Additional uncertainties arise for flux measurements not at slit- and field-center.
These uncertainties are relevant when, for example, you wish to determine relative fluxes in an extended source along the long slit or when you have used POS-TARGs to move a target along the long slit. They include:
The dispersion solutions used to calibrate STIS on-orbit data were derived on the
ground during thermal vacuum testing. On-orbit tests confirm the applicability and accuracy of the ground dispersion solutions for on-orbit data, producing relative wavelength accuracies of 0.2 pixels across the spectrum for first-order gratings at the prime settings and appreciably better in some instances. For the echelle modes, at the prime settings, the accuracies are roughly 0.2 pixels for wavelengths in the same order and approximately 0.5 pixels for the entire format. The intermediate wavelength settings have roughly twice these errors. The accuracy of the dispersion solutions is well maintained across the spatial extent covered by the first-order modes. However, the illumination of the CCD detector by the line lamp used for wavecal exposures suffers somewhat from vignetting at the top and bottom of the detector. Fortunately, the effect of this at the location of the E1 pseudo apertures, (see Section 7.2.7 of the STIS Instrument Handbook
), has been found to be insignificant, although a few observing modes may have a slightly lower accuracy (details are presented in STIS ISR 2005-03
Due to the lack of repeatability of the Mode Select Mechanism (STIS's grating
wheel), the projection of your spectrum onto the detector in both wavelength and space will vary slightly (1 to 10 pixels) from observation to observation if the grating wheel is moved between observations. In addition, thermally induced motions can also affect the centering of your spectrum. The calstis
pipeline removes the zero point offsets using the contemporaneous wavecals (see Section 3.4.23
). The wavelength zero point in your calibrated data (the _sx2, _x2d, _x1d, and _sx1 files) is corrected for these offsets and should have a wavelength zero point accuracy of ~0.1–0.2 pixels (better when the wavecal is taken through small slits, worse for those taken through wider slits). This accuracy should be achieved, so long as contemporaneous wavecals were taken along with the science data, distributed at roughly one hour intervals among the science exposures, and assuming the target was centered in the slit to this accuracy or better.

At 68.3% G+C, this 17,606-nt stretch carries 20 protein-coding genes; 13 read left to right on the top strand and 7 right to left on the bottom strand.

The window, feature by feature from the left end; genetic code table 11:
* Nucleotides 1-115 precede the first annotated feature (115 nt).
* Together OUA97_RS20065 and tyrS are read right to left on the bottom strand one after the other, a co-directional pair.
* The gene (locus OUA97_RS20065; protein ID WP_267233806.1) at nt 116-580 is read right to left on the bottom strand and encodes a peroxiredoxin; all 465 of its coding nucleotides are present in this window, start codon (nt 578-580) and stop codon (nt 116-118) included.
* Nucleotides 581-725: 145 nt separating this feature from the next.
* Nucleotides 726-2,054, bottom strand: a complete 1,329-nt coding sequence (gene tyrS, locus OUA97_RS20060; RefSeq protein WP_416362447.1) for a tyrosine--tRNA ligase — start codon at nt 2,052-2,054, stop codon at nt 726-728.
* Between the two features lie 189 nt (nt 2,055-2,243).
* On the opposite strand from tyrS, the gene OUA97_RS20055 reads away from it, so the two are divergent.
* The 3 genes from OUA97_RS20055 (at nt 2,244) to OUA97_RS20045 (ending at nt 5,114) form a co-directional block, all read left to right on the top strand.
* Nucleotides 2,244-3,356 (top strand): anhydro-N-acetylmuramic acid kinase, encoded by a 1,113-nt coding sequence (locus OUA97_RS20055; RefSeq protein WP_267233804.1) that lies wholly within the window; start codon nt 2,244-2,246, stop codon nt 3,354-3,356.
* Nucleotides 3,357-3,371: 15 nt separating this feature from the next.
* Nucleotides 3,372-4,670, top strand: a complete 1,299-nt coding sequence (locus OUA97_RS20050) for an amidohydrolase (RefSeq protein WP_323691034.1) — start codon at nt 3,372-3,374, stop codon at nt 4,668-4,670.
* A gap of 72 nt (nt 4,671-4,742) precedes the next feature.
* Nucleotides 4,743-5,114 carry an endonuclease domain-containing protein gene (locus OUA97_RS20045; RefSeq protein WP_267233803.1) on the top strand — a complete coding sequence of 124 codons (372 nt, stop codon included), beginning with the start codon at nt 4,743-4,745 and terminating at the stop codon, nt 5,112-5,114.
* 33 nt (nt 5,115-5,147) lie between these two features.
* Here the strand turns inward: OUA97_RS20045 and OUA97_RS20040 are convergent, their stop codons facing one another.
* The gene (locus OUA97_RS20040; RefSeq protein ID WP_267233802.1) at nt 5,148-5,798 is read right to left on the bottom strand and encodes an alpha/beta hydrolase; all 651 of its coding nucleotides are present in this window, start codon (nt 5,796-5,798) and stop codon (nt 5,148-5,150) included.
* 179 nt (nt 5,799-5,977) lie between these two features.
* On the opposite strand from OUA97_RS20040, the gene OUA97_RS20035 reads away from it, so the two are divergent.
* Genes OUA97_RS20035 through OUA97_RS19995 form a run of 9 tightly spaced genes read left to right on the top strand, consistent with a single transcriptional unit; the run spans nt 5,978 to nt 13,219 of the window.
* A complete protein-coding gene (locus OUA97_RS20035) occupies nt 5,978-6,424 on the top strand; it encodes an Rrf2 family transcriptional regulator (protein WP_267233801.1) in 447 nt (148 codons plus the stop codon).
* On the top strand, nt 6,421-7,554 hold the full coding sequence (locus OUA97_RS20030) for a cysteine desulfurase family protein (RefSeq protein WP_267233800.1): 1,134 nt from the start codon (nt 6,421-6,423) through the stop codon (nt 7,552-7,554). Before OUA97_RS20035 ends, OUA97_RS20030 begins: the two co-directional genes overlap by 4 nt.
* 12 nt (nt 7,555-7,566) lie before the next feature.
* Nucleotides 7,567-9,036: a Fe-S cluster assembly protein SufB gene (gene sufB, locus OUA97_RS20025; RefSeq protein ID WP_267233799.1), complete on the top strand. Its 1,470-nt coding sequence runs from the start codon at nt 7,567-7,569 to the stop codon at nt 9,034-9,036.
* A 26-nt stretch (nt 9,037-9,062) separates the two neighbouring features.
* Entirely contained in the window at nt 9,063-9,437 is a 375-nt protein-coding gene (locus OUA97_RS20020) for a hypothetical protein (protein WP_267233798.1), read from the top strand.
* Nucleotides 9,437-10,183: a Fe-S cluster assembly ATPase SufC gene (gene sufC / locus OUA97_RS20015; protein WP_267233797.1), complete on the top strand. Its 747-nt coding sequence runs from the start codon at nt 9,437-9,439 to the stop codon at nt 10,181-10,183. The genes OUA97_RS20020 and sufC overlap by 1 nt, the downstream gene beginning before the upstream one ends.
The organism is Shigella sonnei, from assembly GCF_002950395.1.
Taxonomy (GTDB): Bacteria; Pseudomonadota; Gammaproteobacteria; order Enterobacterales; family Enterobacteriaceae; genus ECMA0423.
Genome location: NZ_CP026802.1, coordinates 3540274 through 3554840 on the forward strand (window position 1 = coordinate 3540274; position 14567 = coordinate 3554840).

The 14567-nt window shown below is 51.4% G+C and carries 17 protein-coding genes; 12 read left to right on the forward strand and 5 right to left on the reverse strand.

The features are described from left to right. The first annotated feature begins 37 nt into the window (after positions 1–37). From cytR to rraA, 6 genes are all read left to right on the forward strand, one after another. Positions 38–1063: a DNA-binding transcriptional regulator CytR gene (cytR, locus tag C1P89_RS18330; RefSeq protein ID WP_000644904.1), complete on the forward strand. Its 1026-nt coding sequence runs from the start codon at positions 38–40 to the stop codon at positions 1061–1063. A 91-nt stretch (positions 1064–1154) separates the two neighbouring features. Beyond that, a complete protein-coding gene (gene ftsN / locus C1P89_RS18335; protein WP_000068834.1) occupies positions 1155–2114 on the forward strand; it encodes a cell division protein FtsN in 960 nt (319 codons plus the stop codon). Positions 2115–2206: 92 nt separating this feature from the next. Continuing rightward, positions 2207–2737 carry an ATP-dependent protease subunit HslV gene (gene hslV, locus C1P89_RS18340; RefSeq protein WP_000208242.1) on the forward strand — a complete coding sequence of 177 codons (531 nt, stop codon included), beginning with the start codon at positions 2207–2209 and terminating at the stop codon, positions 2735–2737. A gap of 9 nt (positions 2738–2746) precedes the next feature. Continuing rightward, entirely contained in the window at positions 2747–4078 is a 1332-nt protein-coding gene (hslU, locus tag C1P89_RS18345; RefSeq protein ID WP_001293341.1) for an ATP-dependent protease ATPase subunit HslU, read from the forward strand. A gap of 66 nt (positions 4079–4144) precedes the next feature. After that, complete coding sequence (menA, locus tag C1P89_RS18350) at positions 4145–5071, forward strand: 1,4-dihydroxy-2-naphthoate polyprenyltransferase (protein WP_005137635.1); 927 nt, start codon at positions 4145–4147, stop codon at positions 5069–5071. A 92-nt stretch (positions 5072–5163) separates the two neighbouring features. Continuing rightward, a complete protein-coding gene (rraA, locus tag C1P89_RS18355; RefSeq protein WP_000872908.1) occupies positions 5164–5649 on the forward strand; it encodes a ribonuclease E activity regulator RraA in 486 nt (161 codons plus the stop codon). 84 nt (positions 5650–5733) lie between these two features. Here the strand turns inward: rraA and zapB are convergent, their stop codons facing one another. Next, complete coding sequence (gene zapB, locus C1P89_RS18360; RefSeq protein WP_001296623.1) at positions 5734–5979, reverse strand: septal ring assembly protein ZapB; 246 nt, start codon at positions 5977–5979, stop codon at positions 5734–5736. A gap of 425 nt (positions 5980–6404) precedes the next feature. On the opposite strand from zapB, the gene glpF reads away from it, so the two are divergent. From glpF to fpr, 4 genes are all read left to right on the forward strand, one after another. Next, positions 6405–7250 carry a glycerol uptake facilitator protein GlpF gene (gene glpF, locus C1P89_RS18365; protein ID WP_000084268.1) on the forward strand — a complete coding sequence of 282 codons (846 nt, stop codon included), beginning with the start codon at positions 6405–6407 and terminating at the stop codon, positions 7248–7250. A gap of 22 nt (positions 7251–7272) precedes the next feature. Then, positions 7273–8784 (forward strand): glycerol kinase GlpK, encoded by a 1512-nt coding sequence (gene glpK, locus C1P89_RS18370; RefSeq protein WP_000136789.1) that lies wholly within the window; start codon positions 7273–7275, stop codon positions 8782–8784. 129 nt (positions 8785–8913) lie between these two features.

The accuracy of the zero point pipeline calibration in the spatial direction is slightly
less, roughly 0.2-0.5 pixels. This is because the finding algorithm, which must locate the edges of the aperture for short slits and the edges of the fiducial bars on the slits for the long slits, is less robust. Observers need to be aware of possible offsets between spectra in the spatial direction, particularly when deriving line ratios for long slit observations of extended targets taken with different gratings.
A source can lie off-center in an aperture because of errors in the ACQ or
ACQ/PEAK procedure, because of errors in the defined displacement from the acquisition aperture to the science aperture, and because of drift of the target over time. The component of error in the AXIS1 direction produces an uncalibrated shift in wavelength. The ACQ for a point source is generally accurate to 0.01 arcsec. An ACQ/PEAK can improve the accuracy, but can also degrade it if, for example, the signal to noise is poor. See Section 5.2
for a guide to the interpretation of acquisition data, and Chapter 8 in the STIS Instrument Handbook
, for a full discussion of acquisition procedures. The error in the defined displacement from the acquisition aperture to the science aperture has generally been insignificant, except for errors in the original definition of the E1 apertures. These long-slit pseudo-apertures, which place the target high on the detector near the readout amplifier to minimize CTE effects, were introduced on 2000-Jul-03 and revised on 2003-Aug-04. The defined AXIS1 positions of apertures 52X0.2E1, 52X0.5E1, and 52X2E1 were revised by shifting them -0.73 pixels; those of the 52X0.05E1 and 52X0.1E1 were revised by shifting them -0.55 and -0.70 pixels, respectively. Before the revision, E1 aperture exposures made after an ACQ or after an ACQ/PEAK at the center of the detector were systematically miscentered by the full amount of these shifts, causing spectral features to appear at longer wavelengths. Exposures made after an ACQ/PEAK with the same E1 aperture were free of the error, and exposures made after an ACQ/PEAK with a different E1 aperture were off-centered by the relative error, which is usually ~0. Target drift is generally insignificant over the course of an orbit when two guide stars are used, but is larger and variable when one guide star is used. See Section 5.2.5
and Section 8.1.4 in the STIS Instrument Handbook